Saturday, 17 September 2016


Starring: Jeff Bridges, Chris Pine, Ben Foster and Gil Birmingham. Written by Taylor Sheridan. Directed by David Mackenzie.

Budget $12 million. 102 minutes long.

The story of two sets of brothers, one paternal, one fraternal and their inextricable date with destiny and death. Playing out like a modern day western this sees poor as dirt brothers, Toby and Tanner Howard (Chris Pine and Ben Foster - one an ex-con, the other a divorced and unemployed father ) carry out a spree of small-scale bank robberies across West Texas in order to pay off the debts left behind by the death of their mother. The brothers have a week to pay off the banks or risk them foreclosing on the failed family farm, which it's been discovered is sat on a huge oil field.

Choosing only small banks in deprived areas and only taking small bills from the tills, their crimes fail to interest the FBI and so it falls to, soon to retire, Texas Ranger, Marcus Hamilton (Jeff Bridges) and his, much put-upon, partner, native American Indian Alberto Parker (Gil Birmingham) to stop the bank-robbing brothers. Marcus who's just been handed his retirement papers takes up the chase, seemingly as a way to put a full-stop to his career, or perhaps to die heroically in a hail of gunfire, thus avoiding the slow death of an aimless, empty retirement. As the two pairs of brothers lazily drift into each other's paths, this film slowly takes its time, building character and subtly exploring motives and relationships until the inevitable showdown and a poignant conclusion that's both satisfying and  open ended.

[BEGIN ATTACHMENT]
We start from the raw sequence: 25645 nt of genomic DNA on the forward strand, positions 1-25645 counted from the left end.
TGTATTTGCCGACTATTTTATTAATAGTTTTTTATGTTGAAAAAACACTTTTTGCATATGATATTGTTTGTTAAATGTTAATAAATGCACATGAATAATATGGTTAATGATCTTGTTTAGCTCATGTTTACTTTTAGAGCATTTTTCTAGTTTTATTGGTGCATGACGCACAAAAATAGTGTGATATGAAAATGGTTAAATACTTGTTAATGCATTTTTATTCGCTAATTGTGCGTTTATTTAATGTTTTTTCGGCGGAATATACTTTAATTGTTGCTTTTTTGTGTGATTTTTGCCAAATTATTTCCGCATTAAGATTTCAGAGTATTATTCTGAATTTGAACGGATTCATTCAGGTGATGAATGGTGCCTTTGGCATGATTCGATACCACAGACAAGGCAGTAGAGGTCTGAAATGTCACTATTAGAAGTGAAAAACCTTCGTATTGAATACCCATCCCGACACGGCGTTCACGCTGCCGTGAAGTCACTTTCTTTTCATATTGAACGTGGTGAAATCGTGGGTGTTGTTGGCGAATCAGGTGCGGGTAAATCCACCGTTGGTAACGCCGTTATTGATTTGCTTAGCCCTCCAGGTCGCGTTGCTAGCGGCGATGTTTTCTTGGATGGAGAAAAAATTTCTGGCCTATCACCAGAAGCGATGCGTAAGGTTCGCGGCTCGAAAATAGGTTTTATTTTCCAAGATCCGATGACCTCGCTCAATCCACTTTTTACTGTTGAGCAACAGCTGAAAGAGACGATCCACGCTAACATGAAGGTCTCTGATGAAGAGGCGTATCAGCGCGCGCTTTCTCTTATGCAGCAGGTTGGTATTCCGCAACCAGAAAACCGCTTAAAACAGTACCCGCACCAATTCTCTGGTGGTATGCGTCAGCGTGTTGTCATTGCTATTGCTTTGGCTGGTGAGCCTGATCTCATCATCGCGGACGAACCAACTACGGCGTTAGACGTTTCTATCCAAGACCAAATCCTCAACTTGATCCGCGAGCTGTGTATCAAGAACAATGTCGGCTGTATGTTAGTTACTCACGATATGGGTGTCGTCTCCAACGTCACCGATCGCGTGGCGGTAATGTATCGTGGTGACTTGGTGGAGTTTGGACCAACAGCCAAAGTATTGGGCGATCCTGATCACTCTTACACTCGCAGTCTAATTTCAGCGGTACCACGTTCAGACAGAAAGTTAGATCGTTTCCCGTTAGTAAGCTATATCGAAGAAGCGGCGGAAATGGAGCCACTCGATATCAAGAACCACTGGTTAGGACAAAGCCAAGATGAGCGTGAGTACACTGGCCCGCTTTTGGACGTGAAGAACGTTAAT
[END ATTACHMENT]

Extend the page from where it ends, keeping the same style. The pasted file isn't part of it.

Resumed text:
Wrongly accused of racism and sexism by the more sensitive and easily offended members of the viewing public because of the lack of significant female characters and the brotherly verbal abuse of Gil Birmingham's Alberto Parker by Jeff Bridge's Marcus Hamilton, this is an utterly superb film, indeed one of my favourite films of the year so far. Each of the four main characters give layered, nuanced performances, the sound track by Nic Cave and Warren Ellis is evocative and moving and the cinematography is beautiful. Directed with real skill by David MacKenzie who also gave us the incredibly claustrophobic Starred Up this was a deeply satisfying and extremely enjoyable movie and well worth seeing, particularly if you're as bored shitless as I am by the current glut of big, bloated, bland, generic, hollywood popcorn movies that have stunk up this summer's movie theatres.

Do you self a favour and go and see this, one of this year's best movies.


1 comment:

  1. The small budget suggests it's going to be good. Jeff Bridges confirms it.